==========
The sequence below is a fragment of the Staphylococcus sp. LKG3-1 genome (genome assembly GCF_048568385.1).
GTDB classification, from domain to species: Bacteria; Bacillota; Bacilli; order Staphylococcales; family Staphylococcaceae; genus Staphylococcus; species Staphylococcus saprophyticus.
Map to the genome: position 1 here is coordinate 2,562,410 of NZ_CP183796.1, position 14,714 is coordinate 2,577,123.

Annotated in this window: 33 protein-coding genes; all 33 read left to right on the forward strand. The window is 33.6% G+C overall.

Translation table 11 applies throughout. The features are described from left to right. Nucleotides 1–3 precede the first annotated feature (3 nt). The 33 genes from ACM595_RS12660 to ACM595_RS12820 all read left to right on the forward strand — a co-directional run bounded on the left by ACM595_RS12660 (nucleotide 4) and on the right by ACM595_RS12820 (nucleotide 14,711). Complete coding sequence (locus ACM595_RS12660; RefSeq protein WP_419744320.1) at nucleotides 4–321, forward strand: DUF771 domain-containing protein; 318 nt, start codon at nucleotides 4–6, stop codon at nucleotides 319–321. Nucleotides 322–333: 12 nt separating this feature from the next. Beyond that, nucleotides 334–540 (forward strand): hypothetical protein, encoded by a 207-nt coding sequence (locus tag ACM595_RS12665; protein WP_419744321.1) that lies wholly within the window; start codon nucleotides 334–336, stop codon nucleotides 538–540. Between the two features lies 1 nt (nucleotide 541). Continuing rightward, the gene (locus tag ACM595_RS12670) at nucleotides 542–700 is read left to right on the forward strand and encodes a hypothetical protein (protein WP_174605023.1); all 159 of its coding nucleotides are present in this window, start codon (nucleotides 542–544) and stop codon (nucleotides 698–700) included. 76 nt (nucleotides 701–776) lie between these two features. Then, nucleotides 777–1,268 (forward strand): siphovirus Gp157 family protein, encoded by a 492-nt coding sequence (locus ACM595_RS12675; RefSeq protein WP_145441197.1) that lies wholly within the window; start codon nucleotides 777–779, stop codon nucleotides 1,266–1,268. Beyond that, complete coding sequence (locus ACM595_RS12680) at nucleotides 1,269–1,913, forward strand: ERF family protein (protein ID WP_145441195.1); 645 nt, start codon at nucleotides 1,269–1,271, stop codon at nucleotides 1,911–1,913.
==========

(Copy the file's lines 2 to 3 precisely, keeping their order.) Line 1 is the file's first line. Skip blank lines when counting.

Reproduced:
GTDB classification, from domain to species: Bacteria; Bacillota; Bacilli; order Staphylococcales; family Staphylococcaceae; genus Staphylococcus; species Staphylococcus saprophyticus.
Map to the genome: position 1 here is coordinate 2,562,410 of NZ_CP183796.1, position 14,714 is coordinate 2,577,123.